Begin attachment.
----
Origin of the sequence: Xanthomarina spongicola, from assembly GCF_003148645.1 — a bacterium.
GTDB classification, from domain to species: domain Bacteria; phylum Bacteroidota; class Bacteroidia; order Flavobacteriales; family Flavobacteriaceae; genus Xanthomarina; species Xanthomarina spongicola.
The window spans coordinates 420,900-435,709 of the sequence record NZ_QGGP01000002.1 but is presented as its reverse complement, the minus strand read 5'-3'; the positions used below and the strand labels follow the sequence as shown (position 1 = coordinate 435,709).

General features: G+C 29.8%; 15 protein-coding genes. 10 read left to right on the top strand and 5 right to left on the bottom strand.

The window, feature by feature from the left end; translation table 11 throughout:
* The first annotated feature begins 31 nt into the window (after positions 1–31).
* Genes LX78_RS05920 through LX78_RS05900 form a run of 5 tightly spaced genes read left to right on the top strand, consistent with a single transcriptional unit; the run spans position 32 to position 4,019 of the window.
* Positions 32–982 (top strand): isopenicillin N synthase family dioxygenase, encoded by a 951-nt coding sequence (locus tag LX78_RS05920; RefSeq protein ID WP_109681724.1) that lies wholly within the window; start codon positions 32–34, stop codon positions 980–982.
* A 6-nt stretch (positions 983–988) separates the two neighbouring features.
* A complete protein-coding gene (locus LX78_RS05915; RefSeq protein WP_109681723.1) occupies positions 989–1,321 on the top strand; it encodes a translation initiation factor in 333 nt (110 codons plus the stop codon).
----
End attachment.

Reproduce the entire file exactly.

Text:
Origin of the sequence: Xanthomarina spongicola, from assembly GCF_003148645.1 — a bacterium.
GTDB classification, from domain to species: domain Bacteria; phylum Bacteroidota; class Bacteroidia; order Flavobacteriales; family Flavobacteriaceae; genus Xanthomarina; species Xanthomarina spongicola.
The window spans coordinates 420,900-435,709 of the sequence record NZ_QGGP01000002.1 but is presented as its reverse complement, the minus strand read 5'-3'; the positions used below and the strand labels follow the sequence as shown (position 1 = coordinate 435,709).

General features: G+C 29.8%; 15 protein-coding genes. 10 read left to right on the top strand and 5 right to left on the bottom strand.

The window, feature by feature from the left end; translation table 11 throughout:
* The first annotated feature begins 31 nt into the window (after positions 1–31).
* Genes LX78_RS05920 through LX78_RS05900 form a run of 5 tightly spaced genes read left to right on the top strand, consistent with a single transcriptional unit; the run spans position 32 to position 4,019 of the window.
* Positions 32–982 (top strand): isopenicillin N synthase family dioxygenase, encoded by a 951-nt coding sequence (locus tag LX78_RS05920; RefSeq protein ID WP_109681724.1) that lies wholly within the window; start codon positions 32–34, stop codon positions 980–982.
* A 6-nt stretch (positions 983–988) separates the two neighbouring features.
* A complete protein-coding gene (locus LX78_RS05915; RefSeq protein WP_109681723.1) occupies positions 989–1,321 on the top strand; it encodes a translation initiation factor in 333 nt (110 codons plus the stop codon).